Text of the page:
17. There are fifteen applications concerning lengthy detention of members of Parliament pending at the ECtHR, thirteen of which have been communicated to the Government.
18. Two applications by hunger-strikers have been communicated to the Government by the ECtHR.
19. There are 97 applications pending at the ECtHR concerning the revocation of University teachers who signed a declaration criticising the action of the Government. None of these has yet been communicated to the Government.
Situation of ECtHR applicants in detention
20. Of the 1,600 cases involving the detention of civil servants and judges which are pending before the ECtHR, according to the information supplied by the applicants 100 of the detainees concerned have been released on bail.
21. Of the twenty-three detained journalists who brought thirteen applications (one application was lodged by a group of 10 applicants), nineteen have been released. There are other cases concerning detained journalists which pre-date the 2016 coup.
22. Fifteen applications have been lodged by detained members of parliament. Only two of them have been released.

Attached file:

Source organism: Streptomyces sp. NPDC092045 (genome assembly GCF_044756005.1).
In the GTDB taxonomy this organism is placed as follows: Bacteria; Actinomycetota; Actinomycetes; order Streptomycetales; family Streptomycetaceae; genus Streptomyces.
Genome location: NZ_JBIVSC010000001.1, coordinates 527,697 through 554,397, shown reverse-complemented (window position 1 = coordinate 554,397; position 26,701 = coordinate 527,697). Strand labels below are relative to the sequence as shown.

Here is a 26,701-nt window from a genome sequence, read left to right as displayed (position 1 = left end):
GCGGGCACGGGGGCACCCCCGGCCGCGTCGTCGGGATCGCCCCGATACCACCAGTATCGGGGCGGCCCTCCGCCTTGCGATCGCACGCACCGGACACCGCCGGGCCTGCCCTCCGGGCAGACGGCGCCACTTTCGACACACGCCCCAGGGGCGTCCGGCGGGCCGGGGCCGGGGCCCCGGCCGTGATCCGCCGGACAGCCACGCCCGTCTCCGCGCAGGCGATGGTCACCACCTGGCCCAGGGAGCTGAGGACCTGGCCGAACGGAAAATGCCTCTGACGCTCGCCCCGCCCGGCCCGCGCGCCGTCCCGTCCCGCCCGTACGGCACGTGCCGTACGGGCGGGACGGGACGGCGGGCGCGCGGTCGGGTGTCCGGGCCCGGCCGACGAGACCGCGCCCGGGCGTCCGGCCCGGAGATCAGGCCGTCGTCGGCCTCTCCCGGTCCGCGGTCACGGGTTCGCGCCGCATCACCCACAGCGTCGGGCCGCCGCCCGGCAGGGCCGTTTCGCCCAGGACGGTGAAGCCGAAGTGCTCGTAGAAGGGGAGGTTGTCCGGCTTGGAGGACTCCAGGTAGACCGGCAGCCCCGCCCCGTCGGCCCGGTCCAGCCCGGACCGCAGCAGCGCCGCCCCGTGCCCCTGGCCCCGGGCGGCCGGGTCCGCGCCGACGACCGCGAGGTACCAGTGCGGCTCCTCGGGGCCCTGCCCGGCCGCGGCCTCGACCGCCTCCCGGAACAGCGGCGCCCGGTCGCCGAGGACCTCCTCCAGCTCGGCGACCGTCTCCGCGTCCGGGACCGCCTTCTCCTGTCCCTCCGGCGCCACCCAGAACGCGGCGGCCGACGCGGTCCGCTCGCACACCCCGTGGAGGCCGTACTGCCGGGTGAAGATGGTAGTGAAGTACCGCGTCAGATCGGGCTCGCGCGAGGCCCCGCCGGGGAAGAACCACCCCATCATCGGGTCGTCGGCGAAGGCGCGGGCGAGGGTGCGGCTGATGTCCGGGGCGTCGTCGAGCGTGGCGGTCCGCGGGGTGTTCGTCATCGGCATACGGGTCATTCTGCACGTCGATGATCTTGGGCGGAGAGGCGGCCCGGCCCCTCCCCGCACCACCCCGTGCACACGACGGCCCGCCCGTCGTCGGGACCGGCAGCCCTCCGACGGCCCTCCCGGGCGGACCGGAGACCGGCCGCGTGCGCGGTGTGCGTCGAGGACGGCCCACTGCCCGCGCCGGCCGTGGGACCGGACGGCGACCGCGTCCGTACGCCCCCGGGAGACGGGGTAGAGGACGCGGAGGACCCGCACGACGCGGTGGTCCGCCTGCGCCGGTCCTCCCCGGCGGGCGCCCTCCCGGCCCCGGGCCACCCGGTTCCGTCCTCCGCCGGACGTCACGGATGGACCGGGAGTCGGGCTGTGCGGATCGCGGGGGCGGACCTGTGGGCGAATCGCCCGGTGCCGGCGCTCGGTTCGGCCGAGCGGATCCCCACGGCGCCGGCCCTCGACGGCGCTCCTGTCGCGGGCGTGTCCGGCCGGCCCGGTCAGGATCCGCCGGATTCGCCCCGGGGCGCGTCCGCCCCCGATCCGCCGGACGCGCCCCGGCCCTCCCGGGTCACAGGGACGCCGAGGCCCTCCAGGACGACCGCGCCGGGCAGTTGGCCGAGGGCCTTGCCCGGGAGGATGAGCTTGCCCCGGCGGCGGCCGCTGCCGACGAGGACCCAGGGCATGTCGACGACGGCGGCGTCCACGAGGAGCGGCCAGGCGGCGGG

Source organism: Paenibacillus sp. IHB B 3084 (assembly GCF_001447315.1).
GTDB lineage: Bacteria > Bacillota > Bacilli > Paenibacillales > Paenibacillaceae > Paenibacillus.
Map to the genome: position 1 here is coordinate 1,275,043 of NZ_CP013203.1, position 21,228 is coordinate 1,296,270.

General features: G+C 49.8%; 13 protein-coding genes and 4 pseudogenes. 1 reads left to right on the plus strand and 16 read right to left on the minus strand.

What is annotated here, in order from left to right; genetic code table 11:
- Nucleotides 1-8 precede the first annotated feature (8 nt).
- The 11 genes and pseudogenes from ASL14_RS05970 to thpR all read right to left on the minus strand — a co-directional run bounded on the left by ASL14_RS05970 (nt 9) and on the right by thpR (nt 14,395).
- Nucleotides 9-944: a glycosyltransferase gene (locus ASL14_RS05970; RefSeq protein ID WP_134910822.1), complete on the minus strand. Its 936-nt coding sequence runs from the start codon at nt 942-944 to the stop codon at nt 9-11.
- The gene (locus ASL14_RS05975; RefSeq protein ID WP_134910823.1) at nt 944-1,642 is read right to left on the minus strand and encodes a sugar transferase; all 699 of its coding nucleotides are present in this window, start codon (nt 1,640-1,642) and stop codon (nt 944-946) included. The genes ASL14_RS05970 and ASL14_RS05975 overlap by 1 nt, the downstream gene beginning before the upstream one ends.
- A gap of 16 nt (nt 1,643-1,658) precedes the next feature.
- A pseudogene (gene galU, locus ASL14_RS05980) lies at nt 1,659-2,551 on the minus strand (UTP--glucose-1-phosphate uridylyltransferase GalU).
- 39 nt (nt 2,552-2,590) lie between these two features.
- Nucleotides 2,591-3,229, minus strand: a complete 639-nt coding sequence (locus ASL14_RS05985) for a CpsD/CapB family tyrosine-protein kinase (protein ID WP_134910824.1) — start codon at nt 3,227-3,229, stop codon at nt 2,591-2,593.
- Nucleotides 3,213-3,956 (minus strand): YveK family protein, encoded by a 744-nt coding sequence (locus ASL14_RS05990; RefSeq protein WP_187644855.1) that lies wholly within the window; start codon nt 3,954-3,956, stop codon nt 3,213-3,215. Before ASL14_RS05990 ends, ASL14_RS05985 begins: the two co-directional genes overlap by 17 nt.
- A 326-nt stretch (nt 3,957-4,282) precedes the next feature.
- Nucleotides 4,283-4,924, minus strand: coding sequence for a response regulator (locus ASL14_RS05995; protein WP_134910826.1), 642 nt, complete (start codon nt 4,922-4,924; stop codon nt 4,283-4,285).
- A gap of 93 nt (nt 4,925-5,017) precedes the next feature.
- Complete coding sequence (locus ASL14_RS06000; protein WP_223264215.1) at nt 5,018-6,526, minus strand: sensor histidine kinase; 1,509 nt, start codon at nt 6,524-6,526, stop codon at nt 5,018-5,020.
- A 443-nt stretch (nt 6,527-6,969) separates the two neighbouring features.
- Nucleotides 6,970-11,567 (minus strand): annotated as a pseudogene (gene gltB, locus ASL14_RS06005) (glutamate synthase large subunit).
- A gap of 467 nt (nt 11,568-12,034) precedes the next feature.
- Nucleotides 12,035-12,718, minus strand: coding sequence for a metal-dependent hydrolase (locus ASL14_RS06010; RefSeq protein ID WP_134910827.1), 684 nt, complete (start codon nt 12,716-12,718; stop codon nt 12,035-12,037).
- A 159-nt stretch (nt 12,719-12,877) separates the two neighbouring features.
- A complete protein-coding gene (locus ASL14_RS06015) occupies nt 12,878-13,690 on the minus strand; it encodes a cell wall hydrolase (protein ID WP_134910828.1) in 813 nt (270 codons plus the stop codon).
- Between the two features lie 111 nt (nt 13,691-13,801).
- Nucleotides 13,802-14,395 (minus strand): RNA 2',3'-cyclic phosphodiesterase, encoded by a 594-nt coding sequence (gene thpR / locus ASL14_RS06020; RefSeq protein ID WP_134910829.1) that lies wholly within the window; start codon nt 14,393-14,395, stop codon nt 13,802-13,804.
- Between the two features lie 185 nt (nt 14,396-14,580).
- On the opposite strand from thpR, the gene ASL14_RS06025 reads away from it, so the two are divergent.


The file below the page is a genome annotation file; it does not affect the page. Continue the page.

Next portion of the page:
23. Two academics, Nuriye Gulmen and Semih Ozakça, who went on hunger strike after being dismissed from their jobs by a state of emergency decree and detained, were released and ceased their hunger strike.
24. Two categories of cases have been given priority as urgent cases:
Where the applicant’s situation represented a risk to life or health (for example the two hunger strikers).
Where detention was linked to the exercise of another Convention right (for example Article 10 of the Convention for journalists or Article 3 of Protocol No. 1 for the members of Parliament).
25. Where cases have been classified as urgent, they have been communicated rapidly to the Government – from two to six months after their introduction – without waiting for the outcome of their appeal to the Constitutional Court.
Proceedings before the ad hoc Commission